Part I of this series experimentally validated a hypothesis that muscle inhibition (the ongoing weakness of individual muscles clinically revealed through manual muscle testing) is sustained by trauma-induced maladaptive learning; a muscular form of PTSD (mPTSD). It demonstrated that about 90% of inhibited muscles would immediately strengthen, and 80% would remain strong over a period of weeks, when treated only with side-to-side eye movements, a part of EMDR, an accepted intervention for PTSD. This therapy has been theorised to gain its effects by interrupting reconsolidation (re-storage) of activated (recalled) and therefore destabilised memories.
Currently, muscle inhibition is ignored and considered untreatable in most musculoskeletal specialties. The chiropractic subspecialty of Applied Kinesiology, however, has been reversing muscle weakness for over 50 years, but because of a dearth of reporting and studies of the treatment, it has gone unnoticed in most muscle inhibition literature. A 20 plus-year demonstration of correction of muscle inhibition in the NBA has left statistical and other evidence suggesting what is possible when the condition is routinely treated. Particularly striking is the finding that when treated immediately, mild to moderate sprain-strain injuries can recover in minutes, not weeks, putting into question universal assumptions we hold about the nature of tissue damage in injuries.
Muscle inhibition, PTSD, chiropractic, theory, NBA, Applied Kinesiology.
Because pain itself may be a contributor to the development of muscle inhibition, and inhibited muscles may remain that way inde6initely, muscle inhibition is ubiquitous, certain to be present either as a cause or result of pain. Its resolution should therefore be a central goal of musculoskeletal research but instead the condition languishes in almost complete obscurity: the weakness of individual muscles is not among the 70,000-plus codes in the International Classi6ication of Diseases, an attempt to exhaustively list all human maladies. (Weissfeld, 2021) Here, in Part II of this series, we will look at a treatment protocol for muscle inhibition that has been around since the 1960s known as Applied Kinesiology (AK).
Half A Century Of Treatment Of Muscle Weakness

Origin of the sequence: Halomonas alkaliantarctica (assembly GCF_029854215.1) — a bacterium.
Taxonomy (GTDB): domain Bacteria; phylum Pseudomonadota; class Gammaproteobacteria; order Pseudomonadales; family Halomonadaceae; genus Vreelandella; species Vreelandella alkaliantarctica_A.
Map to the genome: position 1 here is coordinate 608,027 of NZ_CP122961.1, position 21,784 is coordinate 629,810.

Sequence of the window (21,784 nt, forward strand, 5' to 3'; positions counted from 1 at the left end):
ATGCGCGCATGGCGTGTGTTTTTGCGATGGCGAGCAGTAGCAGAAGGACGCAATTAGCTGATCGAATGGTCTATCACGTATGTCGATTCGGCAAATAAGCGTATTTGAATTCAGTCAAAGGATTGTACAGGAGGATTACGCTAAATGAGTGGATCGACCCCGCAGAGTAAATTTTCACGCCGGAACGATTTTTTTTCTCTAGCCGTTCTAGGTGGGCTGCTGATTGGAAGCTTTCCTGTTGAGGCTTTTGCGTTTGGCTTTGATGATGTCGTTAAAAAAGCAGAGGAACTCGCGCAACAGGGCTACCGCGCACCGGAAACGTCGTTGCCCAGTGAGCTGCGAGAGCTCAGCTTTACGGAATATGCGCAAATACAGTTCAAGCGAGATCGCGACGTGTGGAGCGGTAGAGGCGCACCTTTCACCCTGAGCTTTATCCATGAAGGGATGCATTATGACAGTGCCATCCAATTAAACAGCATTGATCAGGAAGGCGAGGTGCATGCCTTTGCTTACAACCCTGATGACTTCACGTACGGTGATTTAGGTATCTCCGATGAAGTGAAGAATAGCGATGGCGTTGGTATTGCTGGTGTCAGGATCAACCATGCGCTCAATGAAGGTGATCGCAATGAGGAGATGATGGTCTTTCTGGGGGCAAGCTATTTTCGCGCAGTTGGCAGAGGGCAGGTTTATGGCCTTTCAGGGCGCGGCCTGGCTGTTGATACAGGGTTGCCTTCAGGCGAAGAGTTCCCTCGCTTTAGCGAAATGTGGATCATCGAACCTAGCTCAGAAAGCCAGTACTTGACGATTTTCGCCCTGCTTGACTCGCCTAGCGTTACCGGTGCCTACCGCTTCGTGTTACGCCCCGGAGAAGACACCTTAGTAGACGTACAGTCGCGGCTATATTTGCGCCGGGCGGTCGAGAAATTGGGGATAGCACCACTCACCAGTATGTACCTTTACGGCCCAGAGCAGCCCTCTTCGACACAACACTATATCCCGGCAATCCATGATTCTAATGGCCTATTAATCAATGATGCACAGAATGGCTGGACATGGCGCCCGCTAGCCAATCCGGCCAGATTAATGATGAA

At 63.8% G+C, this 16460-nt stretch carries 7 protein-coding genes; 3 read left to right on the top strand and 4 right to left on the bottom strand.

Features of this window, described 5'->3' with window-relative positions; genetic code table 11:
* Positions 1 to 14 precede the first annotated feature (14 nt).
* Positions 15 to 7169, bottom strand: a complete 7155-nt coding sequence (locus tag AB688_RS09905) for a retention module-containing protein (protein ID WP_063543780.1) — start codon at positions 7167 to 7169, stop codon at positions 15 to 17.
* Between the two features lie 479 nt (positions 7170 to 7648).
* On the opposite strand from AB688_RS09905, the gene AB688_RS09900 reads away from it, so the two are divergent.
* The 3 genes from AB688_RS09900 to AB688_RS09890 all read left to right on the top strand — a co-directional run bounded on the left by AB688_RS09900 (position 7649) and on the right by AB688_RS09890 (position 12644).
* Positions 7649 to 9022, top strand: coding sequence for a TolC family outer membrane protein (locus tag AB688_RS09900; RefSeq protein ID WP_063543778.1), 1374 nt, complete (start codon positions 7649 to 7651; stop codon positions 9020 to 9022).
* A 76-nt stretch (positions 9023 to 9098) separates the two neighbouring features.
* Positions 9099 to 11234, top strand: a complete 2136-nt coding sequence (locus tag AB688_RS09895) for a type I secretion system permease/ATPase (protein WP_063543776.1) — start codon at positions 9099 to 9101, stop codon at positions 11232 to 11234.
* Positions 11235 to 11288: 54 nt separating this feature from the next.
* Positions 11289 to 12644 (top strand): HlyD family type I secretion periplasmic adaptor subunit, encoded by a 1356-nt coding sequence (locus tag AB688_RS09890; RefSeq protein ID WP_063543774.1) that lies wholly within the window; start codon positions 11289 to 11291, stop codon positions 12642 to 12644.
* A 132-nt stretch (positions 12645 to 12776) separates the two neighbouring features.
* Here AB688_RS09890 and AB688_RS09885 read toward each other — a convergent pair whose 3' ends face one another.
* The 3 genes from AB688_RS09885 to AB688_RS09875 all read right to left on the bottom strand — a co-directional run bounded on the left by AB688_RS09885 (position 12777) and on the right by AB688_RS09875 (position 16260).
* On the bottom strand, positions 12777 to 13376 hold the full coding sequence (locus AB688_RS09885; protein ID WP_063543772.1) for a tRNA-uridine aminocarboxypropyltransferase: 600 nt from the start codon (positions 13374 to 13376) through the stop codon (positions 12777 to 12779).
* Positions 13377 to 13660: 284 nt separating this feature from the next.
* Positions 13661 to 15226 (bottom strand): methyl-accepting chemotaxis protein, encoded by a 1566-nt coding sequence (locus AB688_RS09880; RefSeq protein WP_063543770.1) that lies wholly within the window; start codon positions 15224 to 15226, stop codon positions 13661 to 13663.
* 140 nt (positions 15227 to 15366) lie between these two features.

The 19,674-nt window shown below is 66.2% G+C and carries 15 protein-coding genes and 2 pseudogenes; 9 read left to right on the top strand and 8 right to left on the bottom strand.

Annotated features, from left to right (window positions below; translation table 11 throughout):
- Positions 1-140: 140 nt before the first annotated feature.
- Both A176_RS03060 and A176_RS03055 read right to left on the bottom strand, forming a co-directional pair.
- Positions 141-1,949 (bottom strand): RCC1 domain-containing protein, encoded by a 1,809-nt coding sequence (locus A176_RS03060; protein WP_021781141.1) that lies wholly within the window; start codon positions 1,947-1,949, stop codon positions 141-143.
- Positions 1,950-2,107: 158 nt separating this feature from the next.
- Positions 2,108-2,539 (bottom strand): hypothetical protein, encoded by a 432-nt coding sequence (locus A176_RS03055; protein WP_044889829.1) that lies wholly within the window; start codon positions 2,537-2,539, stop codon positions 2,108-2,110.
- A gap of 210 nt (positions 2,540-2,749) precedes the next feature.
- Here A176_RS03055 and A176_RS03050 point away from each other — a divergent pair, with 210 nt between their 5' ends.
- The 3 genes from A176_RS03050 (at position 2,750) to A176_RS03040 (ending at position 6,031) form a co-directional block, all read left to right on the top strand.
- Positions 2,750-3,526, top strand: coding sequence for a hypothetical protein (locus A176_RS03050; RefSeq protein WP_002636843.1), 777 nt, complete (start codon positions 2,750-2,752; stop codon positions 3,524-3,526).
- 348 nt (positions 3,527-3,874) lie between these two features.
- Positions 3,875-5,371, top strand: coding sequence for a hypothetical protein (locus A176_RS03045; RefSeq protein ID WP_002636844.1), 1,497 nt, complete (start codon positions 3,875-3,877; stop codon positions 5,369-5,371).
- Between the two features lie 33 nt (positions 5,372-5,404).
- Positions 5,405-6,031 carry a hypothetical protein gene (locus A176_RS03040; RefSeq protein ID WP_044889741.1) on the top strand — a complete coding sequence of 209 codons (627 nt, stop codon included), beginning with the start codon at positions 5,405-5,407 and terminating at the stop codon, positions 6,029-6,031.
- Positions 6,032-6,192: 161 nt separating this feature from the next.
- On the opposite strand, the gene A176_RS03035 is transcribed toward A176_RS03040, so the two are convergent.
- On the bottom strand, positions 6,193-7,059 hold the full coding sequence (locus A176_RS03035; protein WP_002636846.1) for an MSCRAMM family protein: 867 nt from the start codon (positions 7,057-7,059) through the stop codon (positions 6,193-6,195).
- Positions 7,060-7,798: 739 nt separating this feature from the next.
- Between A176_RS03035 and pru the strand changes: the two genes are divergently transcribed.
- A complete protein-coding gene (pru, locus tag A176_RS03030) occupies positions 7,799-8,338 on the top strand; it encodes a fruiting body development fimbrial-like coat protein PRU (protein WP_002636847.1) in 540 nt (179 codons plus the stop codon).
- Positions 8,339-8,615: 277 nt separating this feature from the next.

This original protocol evaluates individual muscles one at a time, a well-accepted use of MMT in orthopedic and neurological contexts. This is different from what has been called 'muscle response testing' (MRT), in which a single muscle known as an 'indicator muscle' is tested repeatedly to determine responses to sequentially presented stimuli. (Jensen, 2018) MRT is has been shown in several studies to be both reliable and valid.
Expanding The Number Of Testable Muscles
From his experience treating the same small group of top athletes before and after games over years, Buhler concluded that if the entire protocol, which takes about 10 minutes to complete for each muscle, is not followed, that the muscle corrections might not hold. From conversations with AK practitioners, it appears that many do not utilise the full protocol, only the aforementioned origin-insertion treatment, and many may not utilise testing of the expanded set of muscles. As we discuss the results attained by Buhler with the Utah Jazz players, it is with the understanding that this full protocol was being administered on the full set of muscles.
Treatment Of Muscle Inhibition In The NBA
He states that in addition to resetting the alignment of the bones of the ankle, he treated several divisions of Stockton's peroneus muscle, known to be negatively affected by ankle inversion sprains. (Palmieri-Smith et al., 2009) Buhler also believes, as he implies in the video, that because of his previous treatment of Stockton, his tissues were more resilient and 6lexible, unrestricted by the usual defensive tension that occurs when the brain adapts to the instability caused by muscle inhibition. According to the logic of the re6lex treatments, inhibited muscles have reduced circulation, meaning less resources reaching them.
In Part III of this series we will take a new look at the phenomenology of muscle testing, and how that plays into the evaluation of muscle inhibition. In Part IV, we will look into the psychoneurophysiology of mPTSD, evaluating potential mechanisms for the ongoing weakness of individually tested muscles.